With the 2024 presidential election on the horizon, the Biden-Harris administration is continuing its student loan debt relief efforts, this time approving nearly $5 billion.
The relief comes as a result of the IDR Account Adjustment, a temporary federal initiative enacted by the administration that gives borrowers retroactive progress towards 10- to 25-year repayment terms under income-driven repayment (IDR) and Public Service Loan Forgiveness (PSLF) programs.
The adjustments, which has been in the works for a few years now, apply to those currently or formerly on an IDR plan; in the PSLF program; or with William D. Ford Federal Direct Loan (Direct Loan) Program or federally owned Federal Family Education Loan (FFEL) Program loans, the Education Department (ED) stated on a webpage explaining the adjustment effort.
For the purposes of this change, repayment status is what is counted and adjusted for – the type of federal loan or repayment plan the borrower made payments under does not matter. And even some periods of forbearance, deferment, or default will count as progress.
Historically, the IDR and PSLF programs have received criticism for their complexity, lack of clarity, and manipulative practices from loan servicers, leading to borrowers continuing to pay their debts while not receiving forgiveness progress. Spending months in an ineligible payment plan would also not have counted towards progress, according to ED.
The announcement “makes clear that the administration is thinking about debt forgiveness on multiple levels, and pursuing as many strategies as possible to help make sure this economic and moral imperative gets done,” said Randi Weingarten, president of the American Federation of Teachers (AFT).
Last July, the adjustment resulted in the approval of $39 billion in student loan forgiveness to 804,000 borrowers. After a legal challenge that was ultimately dismissed, ED proceeded with the forgiveness effort.
This time around, the IDR Account Adjustment will bring about the approval of $4.9 billion more in debt relief, affecting 73,600 borrowers. “Regulatory improvements” to the PSLF program account for $3.2 billion of the forgiveness to 43,900 people, and the rest comes through “administrative adjustments to IDR payment counts,” according to ED’s announcement of this relief to the “broken student loan system.”
“The nearly $5 billion in additional debt relief announced today will go to teachers, social workers, and other public servants whose service to our communities have earned them Public Service Loan Forgiveness, as well as borrowers qualifying for income-driven repayment forgiveness because their payments are for the first time being accurately accounted for,” said Dr. Miguel A. Cardona, U.S. Secretary of Education.
PSLF beneficiary Dr. Stella Flores, an associate professor of higher education and public policy at the University of Texas, commended ED and the Biden-Harris administration for what she sees as improvements to how these forgiveness plans are being implemented.
This most recent $4.9 billion brings the total amount of forgiveness that the Biden-Harris administration has approved to $136.6 billion, with more than 3.7 million people affected, according to ED.
Dr. Robert Kelchen, department head of educational leadership and policy studies at the University of Tennessee Knoxville, said that some of the administration’s work to relieve student debt is meant to achieve parity for borrowers, old and new. And student debt relief in the year of a presidential election can be compelling, he said.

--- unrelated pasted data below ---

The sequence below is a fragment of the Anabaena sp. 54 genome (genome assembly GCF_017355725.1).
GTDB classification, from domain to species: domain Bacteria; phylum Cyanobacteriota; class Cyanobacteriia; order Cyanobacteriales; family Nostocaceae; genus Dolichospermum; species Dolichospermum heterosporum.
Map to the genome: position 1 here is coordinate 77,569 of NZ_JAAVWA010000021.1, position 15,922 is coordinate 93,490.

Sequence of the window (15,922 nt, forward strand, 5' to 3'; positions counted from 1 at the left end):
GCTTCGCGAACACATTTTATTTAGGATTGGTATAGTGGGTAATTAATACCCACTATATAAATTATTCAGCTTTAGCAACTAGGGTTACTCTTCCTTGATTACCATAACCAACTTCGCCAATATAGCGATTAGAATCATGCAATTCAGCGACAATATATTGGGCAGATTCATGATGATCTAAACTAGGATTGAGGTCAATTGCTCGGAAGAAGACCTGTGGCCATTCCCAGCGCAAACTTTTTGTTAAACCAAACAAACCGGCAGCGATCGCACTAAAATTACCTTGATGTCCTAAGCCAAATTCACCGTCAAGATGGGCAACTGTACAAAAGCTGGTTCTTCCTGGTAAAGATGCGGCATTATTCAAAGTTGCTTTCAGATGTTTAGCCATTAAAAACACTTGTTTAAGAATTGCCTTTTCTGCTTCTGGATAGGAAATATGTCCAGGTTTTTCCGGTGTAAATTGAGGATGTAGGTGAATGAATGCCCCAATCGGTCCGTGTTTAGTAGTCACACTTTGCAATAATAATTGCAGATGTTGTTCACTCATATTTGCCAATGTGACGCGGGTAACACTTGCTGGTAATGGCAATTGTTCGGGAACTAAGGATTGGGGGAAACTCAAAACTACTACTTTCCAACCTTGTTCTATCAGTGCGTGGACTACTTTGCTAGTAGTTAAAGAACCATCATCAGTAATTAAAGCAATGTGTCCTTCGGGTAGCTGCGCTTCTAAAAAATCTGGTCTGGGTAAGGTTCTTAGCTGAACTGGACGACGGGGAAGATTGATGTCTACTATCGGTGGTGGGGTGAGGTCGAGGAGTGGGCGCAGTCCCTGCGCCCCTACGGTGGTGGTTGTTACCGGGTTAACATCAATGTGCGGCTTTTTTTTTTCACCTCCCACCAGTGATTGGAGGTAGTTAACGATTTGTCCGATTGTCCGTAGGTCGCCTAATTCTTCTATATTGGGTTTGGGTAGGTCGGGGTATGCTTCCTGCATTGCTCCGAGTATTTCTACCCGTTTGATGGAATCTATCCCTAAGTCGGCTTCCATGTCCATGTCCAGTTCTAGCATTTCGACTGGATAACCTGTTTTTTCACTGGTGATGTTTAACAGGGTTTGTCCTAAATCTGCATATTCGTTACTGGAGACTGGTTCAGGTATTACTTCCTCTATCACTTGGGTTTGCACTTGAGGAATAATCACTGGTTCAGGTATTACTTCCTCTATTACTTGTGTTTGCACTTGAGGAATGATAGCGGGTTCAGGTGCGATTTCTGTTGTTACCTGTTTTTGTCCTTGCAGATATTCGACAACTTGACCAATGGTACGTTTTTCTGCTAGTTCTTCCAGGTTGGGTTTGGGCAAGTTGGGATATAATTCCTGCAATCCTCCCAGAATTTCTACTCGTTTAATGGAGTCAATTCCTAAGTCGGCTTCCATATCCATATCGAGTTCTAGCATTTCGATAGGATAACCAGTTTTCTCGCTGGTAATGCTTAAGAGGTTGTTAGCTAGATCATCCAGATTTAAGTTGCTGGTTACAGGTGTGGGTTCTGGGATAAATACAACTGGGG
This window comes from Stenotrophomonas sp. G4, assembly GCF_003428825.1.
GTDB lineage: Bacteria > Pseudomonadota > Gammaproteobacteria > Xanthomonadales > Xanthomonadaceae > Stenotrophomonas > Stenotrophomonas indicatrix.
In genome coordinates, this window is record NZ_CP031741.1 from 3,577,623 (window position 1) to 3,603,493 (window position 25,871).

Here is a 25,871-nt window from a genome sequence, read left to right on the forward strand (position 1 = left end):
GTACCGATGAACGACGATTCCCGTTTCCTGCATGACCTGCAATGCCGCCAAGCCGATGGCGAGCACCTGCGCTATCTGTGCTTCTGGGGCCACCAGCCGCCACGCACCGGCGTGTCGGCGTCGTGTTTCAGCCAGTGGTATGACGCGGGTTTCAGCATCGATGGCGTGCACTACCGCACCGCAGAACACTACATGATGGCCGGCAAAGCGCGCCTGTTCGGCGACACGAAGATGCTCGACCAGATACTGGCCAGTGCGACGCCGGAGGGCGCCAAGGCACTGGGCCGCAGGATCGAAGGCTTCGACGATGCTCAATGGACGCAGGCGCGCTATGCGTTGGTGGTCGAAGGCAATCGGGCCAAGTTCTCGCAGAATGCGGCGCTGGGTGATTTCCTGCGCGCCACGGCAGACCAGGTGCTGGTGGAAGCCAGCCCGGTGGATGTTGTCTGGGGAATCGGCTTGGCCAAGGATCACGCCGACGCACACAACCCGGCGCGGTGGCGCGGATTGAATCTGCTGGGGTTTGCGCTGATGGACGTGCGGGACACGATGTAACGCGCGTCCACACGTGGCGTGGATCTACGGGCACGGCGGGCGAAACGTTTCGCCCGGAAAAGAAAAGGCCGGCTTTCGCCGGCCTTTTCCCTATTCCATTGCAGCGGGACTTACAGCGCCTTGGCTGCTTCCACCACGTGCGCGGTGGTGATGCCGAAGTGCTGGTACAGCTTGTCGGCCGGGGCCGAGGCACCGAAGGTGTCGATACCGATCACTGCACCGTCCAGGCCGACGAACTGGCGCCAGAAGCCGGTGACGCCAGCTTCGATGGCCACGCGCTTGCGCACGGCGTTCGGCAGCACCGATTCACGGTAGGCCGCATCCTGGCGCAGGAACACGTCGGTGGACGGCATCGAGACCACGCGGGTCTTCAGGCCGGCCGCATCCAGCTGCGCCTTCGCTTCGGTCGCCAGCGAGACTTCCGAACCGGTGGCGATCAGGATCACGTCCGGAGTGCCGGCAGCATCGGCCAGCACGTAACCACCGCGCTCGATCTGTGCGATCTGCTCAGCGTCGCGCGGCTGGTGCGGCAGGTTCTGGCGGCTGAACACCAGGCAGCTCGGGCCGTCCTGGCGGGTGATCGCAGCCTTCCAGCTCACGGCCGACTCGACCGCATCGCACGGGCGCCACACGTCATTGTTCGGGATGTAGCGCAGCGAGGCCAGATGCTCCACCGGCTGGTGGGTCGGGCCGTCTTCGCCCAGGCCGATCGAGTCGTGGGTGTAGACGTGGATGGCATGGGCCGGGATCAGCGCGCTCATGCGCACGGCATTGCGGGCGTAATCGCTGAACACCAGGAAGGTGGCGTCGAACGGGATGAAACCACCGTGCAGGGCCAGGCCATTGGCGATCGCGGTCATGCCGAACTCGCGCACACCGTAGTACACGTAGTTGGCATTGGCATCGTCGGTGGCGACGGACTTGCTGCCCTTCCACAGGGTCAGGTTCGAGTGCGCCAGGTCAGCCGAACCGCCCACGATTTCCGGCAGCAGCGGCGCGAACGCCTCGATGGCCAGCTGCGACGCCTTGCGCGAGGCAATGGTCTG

“The Biden-Harris administration is trying to do everything they can within their legal authority to reduce student debt,” said Kelchen. “Student debt relief is a potent get-out-the-vote mechanism for Biden and Harris, so they want to keep pushing as much as possible.”
Despite the U.S. Supreme Court’s rejection of its student debt cancellation efforts last June, the administration has sought alternative ways to relieve borrowers of student debt, including through negotiated rulemaking; its Saving on a Valuable Education (SAVE) plan; and early forgiveness via SAVE for smaller borrowers.
Loan forgiveness can help assist those suffering from longstanding wealth disparities, Flores said.
“The history of wealth inequality, especially racial wealth inequality, is that you inherit generational wealth through your parents. Obviously, some families had more opportunities than others, just by the color of their skin or by their gender,” Flores said. “Going to and paying for college, over time, is really about [whether your family has wealth, was privileged, and was white.]
“Loan forgiveness for those who were able to not only succeed academically but took the very large risk of perhaps getting loans to be able to execute an academic plan … [is] a beautiful thing that the country can do for … students who were not born into wealth.”
Diverse 2024 Emerging Scholar Dr. Jorge Burmicky, an assistant professor of higher education leadership and policy studies at Howard University, cautiously welcomed this most recent development as good news for Black and Brown borrowers, who he noted are disproportionately overrepresented in student debt.
“As we approach this presidential election year, I am not surprised to see these types of announcements given that the Biden-Harris ticket relies heavily on Black and Brown voters who wanted this administration to deliver more on student debt,” Burmicky said. “I’m of course cautious about the news given the obstacles we’ve come across before with the courts, but for now I think this is welcomed news.”